Holy crap man! We had the best Super Bowl party night with some great friends we just met in NYC. Our buddy had a Chinese restaurant rented out for the night, full of his peeps from Hong Kong. They graciously had as guests.

The place was all theirs for the night, and the food and drinks flowed beyond belief, during the craziest Superbowl I have ever seen. It was the almost glamorous New York City experience you only hear about in books and movies. It was really out of this world.

All we can usually do about going through NYC is crying about it, but this time it was worth the soulcrushing $15 Washington Bridge toll and $4 NJ tolls before that. I couldn't do NYC, with all the parking, traffic, tolls, too many people, not enough privacy or space. But some people like the city life. And they're getting free tuition in New York I hear.

In closing

It was a wonderful trip, although we're anxious to get the van finished and try long term living out of it. The cold is frustrating each step of the project by making our adhesives fail. But van or no van, we're going to have plenty of fun outdoors this summer with our tent and sleeping bags, and whatever friends want to come along!

What are you doing this summer?

King's Mountain, NC

Thursday, February 9, 2017

Plan for Walls / Insulation

 [We changed how we were going to do the walls a bit in a newer post ("Cheap-O DIY Camper Van: Reflectix On Walls... What Else?") and affix the Reflectix right to the spray foamed walls. Check it out.]

Last week, we applied a single layer of spray foam ("Is Great Stuff good?") over all the walls and doors (besides up front, which we will insulate without spray foam, or spray later).

Brooke then wrote down our next steps to insulate and finish the walls.

1. Take measurements of the walls/windows, The van, like many vehicles, has a lot of many irregular shapes and sizes, curves and measurements that taper, so getting it right is harder than it seems.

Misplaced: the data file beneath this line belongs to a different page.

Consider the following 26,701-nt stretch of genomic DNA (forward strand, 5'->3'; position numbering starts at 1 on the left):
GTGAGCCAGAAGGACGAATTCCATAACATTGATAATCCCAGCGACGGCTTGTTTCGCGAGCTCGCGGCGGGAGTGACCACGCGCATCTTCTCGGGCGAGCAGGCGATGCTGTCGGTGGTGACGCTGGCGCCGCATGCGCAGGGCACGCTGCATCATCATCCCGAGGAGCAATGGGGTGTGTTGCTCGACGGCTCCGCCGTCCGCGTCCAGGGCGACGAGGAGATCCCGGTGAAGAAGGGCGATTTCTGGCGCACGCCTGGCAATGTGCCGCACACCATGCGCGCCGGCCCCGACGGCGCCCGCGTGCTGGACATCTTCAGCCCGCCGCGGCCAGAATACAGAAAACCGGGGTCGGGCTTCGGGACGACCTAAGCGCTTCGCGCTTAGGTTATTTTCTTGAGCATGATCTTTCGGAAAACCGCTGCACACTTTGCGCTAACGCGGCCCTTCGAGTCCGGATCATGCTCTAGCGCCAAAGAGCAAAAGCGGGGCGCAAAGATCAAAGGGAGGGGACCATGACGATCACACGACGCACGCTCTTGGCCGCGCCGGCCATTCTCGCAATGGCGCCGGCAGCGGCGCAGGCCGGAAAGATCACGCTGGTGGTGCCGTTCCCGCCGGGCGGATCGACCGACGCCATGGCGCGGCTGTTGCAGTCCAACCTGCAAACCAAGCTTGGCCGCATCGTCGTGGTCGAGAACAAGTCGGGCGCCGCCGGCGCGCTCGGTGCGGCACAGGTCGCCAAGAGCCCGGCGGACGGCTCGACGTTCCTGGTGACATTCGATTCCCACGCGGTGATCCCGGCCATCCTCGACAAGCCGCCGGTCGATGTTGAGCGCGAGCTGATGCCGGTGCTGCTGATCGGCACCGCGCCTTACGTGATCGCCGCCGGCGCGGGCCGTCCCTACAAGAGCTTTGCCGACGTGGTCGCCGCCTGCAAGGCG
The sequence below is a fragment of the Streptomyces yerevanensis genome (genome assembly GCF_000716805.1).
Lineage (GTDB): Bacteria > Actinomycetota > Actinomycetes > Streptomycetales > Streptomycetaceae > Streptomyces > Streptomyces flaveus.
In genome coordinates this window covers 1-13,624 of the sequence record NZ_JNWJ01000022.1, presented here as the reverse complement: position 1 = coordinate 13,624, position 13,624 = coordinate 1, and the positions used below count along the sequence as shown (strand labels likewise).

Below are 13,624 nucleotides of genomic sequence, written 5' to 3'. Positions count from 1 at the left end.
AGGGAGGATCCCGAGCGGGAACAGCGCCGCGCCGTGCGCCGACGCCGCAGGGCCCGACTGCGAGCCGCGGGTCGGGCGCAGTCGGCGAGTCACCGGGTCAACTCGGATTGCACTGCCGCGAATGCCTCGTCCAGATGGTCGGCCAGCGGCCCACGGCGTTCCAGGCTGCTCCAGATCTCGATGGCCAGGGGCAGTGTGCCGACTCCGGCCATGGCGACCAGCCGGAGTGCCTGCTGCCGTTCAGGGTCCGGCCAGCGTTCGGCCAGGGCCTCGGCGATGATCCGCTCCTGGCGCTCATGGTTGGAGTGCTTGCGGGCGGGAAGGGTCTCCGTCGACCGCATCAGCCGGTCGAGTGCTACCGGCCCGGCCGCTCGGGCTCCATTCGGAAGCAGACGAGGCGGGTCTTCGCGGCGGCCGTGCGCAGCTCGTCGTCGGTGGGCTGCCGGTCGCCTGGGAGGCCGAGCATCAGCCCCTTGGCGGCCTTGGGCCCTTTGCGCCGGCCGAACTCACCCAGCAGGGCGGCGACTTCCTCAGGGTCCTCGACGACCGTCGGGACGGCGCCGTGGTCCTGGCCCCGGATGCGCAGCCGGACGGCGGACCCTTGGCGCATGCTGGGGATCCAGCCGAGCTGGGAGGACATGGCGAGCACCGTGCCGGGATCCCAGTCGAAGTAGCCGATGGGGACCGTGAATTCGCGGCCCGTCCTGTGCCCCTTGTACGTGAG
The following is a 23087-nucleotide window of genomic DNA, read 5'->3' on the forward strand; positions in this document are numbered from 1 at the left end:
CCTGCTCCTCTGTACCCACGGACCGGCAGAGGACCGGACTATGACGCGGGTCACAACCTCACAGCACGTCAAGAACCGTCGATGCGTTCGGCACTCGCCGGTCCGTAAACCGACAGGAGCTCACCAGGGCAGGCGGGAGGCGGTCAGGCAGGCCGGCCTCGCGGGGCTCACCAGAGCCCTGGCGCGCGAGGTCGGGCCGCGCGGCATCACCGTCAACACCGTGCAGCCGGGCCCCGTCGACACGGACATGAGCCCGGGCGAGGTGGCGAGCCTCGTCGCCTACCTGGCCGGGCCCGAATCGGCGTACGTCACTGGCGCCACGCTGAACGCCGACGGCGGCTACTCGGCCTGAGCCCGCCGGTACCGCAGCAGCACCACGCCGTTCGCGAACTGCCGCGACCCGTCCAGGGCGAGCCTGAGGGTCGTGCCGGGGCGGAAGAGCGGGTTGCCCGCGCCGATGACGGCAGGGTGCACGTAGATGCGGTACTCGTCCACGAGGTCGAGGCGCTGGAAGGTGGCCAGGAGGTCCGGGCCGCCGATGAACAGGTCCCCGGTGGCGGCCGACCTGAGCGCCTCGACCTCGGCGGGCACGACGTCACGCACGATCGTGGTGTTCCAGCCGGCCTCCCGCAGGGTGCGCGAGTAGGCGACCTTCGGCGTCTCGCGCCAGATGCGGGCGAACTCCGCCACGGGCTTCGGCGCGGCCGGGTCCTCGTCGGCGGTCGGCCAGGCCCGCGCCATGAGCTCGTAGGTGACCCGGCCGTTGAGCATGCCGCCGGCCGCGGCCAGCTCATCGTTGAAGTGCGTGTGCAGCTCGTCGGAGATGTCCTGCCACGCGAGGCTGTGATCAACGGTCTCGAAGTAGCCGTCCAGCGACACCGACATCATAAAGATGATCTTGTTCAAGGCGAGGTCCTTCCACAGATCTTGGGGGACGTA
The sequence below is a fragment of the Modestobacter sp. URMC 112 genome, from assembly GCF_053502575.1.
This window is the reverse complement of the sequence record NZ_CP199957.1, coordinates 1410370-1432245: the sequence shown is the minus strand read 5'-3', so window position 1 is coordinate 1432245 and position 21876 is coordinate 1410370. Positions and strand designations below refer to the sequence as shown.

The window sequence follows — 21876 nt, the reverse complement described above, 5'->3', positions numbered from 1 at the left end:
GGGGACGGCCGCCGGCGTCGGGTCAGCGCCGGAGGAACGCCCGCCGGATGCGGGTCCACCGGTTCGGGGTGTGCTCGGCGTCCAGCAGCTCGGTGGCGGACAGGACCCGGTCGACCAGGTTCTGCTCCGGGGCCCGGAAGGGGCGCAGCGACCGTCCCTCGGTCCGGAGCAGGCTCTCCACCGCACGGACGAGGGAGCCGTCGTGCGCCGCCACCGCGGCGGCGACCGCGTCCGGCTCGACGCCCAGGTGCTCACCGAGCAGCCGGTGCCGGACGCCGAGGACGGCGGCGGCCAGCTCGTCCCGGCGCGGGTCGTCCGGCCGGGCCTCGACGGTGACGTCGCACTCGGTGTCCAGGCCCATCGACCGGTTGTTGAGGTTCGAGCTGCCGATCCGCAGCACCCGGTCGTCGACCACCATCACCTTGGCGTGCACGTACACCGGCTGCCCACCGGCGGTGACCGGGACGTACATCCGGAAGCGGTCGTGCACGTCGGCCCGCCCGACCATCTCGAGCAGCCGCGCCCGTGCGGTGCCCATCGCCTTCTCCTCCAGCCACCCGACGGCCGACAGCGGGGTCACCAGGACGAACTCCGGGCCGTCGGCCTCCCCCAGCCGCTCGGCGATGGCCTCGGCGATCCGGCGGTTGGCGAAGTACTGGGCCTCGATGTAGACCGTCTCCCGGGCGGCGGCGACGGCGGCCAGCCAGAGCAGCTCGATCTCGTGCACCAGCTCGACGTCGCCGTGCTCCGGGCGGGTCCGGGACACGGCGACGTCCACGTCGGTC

2. Put Reflectix loosely over all the spray foamed walls, generating a dead airspace on either side of most of the Reflectix, which is what it needs to insulate well.

On dead air spaces & too much fiberglass insulation

We may or may not put some pink insulation in that airspace, but I tend to think that the empty airspace will work better with the Reflectix because of its radiant insulation properties, while pink insulation may actually do more harm than good, by having heat pass through it and the Reflectix to the walls. A friend with decades of engineering experience advised that dead air was the best insulator in a conversion van, so we are trying to keep that in mind as we test what works best. If in doubt, we will either return the pink insulation or use it elsewhere, but keep in mind that it's the dead air that makes insulation effective too, so stuffing as much as you can into a tight space will only lower your R values.)

3. Use the Reflectix as a template for the panels. The panels must be larger than the Reflectix cuts because they will be coming out more (more 3d formed) and must closely follow bends. We are using thin, white PVC-faced boards cut 2'x4' for convenience. We could have used larger pieces to keep sections more whole, but we're going to have a lot of work making the joints look good between walls/floors/windows etc anyway, so we're not worried about it. We are much more worried about the walls actually sealing in the air/dust/fiberglass than looking good. Some or a lot of the walls may be covered with material or tapestry to help hold heat anyway, like they did in ancient castles.

4. Glue the Reflectix to the spray foamed walls. We want it only as tight to the wall as it has to be to insure it isn't making noise. The unevenness of the spray foam wall should be perfect, because the Reflectix will adhere the high points while everywhere else will have a gap of dead airspace, which is how Reflectix achieves high insulation values (insulation against radiant energy, not conductive energy so much.) Reflectix without a dead airspace around it only has an R-value of 1 because the only radiation insulation happening is in the thin bubblewrap layer sandwiched between the reflective layers.